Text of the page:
The implementation of new screening procedures at airports has recently drawn protest among both civil liberties groups and airline passengers, sparking a national debate over whether the Department of Homeland Security’s new screening methods violate an individual’s right to privacy. As a recent article in the New York Times describes, a passenger going through an airport security check point is met with the option of passing through a scanner that creates an image of the passenger’s nude body or submitting to a full-body pat-down by security officials—this, in contrast to the former method of merely passing through a stationary metal detector. While there may be sound public policy reasons for heightening security to protect passengers against terrorist threats, does the need to protect against an unknown and remotely possible threat provide sufficient justification for abrogating the privacy rights of ordinary, everyday citizens? If so, to what extent are we willing to tolerate this invasion of privacy to protect against the threat of terrorism? To the extent that criminal suspects have more constitutional rights than everyday airline passengers?

II. The Body-imaging Scan
The airline passenger is first met with the option of passing through a body scanner, where an image of the contours of a passenger’s nude body appears on a Homeland Security official’s computer screen. The purpose behind the body scanner is to reveal weapons that may be beneath the passenger’s clothing. However, civil liberties advocates have criticized this procedure as being an invasion of the passenger’s privacy and some are now suing. The Supreme Court, in Kyllo v. United States, 533 U.S. 27 (2001), grappled with a similar invasion of privacy in the context of one’s home. In Kyllo, police officers used a thermal imaging device to determine that the defendant was using high-powered lights to grow marijuana in his home. See id. at 29. The defendant challenged the search as being unconstitutional under the Fourth Amendment. See id. at 30. The Supreme Court held that where “the Government uses a device that is not in general public use, to explore details of the home that would previously have been unknowable without physical intrusion, the surveillance is a “search” and is presumptively unreasonable without a warrant.” Id. at 40. The Court reasoned that one has a reasonable expectation of privacy in one’s home, and that by using the thermal imaging device to circumvent the warrant requirement normally needed to search one’s home, the search violated the defendant’s reasonable expectation of privacy in his home. See id. at 34. The body scanning device at airport checkpoints and the thermal imaging device used in Kyllo have similar purposes: the body scanning device penetrates the passenger’s clothing to reveal the intimate contours of the body; the thermal imaging device penetrates the walls of the house to reveal the intimate activities of the home. The Supreme Court has consistently condemned, most notably in Bowers v. Hardwick, 478 U.S. 186, 207 (1986), the intrusion of the government into the privacy of one’s home. Why then, is it constitutionally unacceptable to use a thermal imaging device to penetrate the walls of the home but constitutionally acceptable to use a body-scanning machine to penetrate clothes on the body? Several Circuit courts, including the Sixth Circuit in Daughtery v. Campbell, 33 F.3d 554, 556 (6th Cir. 1994) have condemned the similar practice of strip searching prison visitors because of the severe violation of their personal privacy (“A strip search, regardless of how professionally and courteously conducted, is an embarrassing and humiliating experience…Consequently, reasonable suspicion must exist before a strip search is authorized for prison visitors.”). The Daughtery decision rests on the principle that a strip search offends our most basic expectations of privacy. Most would agree that we have a greater expectation of privacy in our body than we do in our homes. Any passerby could peer through a window into one’s home, yet most only reveal their bodies to spouses or loved ones. Yet where it is unreasonable to use a thermal device to penetrate one’s home, it is currently “reasonable” when the Department of Homeland Security uses a device that is even less available to the general public than a thermal imaging device to penetrate the area in which we have perhaps the greatest expectation of privacy—the flesh beneath our clothes.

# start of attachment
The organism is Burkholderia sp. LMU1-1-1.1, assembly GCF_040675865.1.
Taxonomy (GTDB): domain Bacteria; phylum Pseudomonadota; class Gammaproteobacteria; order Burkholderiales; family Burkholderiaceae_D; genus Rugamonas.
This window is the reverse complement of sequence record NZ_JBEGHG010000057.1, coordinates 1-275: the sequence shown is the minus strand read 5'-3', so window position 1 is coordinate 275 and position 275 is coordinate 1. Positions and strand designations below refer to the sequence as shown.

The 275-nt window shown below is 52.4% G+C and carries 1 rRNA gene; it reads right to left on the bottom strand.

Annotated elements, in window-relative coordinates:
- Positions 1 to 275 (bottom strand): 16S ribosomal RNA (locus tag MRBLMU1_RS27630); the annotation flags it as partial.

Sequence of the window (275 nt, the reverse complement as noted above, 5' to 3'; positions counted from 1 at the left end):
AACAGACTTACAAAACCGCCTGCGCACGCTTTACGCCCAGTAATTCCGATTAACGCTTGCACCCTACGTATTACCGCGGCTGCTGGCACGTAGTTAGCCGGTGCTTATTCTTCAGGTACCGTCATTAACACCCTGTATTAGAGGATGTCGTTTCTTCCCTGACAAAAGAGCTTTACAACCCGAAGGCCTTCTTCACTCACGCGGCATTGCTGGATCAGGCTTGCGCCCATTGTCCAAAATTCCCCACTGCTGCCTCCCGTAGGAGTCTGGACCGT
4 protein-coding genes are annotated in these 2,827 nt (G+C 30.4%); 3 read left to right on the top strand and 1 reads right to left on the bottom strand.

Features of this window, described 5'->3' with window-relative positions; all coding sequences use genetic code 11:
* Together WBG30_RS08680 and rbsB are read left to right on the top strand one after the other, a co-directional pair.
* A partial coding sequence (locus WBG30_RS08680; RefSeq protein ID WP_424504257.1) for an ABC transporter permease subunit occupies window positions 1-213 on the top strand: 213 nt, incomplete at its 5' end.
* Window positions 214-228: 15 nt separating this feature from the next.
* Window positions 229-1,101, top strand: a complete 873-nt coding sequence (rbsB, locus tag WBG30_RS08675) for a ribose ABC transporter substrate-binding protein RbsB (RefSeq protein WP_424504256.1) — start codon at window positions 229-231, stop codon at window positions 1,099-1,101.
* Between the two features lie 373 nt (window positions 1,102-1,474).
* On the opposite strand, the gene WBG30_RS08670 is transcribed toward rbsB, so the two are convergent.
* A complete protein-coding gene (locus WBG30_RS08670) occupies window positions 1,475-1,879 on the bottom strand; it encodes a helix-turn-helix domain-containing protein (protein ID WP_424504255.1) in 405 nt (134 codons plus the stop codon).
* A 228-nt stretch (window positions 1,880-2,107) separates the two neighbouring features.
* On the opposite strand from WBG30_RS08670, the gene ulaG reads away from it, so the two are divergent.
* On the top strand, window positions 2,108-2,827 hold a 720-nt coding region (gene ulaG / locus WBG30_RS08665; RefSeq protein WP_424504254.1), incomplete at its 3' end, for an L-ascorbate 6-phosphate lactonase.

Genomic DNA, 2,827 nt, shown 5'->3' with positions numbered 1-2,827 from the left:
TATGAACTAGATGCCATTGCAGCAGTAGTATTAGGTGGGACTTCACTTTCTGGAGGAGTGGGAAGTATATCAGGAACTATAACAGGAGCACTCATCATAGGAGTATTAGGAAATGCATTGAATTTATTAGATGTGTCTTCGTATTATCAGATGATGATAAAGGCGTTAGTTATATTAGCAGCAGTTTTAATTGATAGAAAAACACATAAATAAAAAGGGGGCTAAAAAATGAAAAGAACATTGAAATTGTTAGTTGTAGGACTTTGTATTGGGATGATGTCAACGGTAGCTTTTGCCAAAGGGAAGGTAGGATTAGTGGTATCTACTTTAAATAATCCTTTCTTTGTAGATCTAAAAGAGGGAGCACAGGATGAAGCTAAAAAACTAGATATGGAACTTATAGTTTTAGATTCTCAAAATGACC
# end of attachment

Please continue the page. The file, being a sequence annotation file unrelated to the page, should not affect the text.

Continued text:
III. The Full-Body Pat-down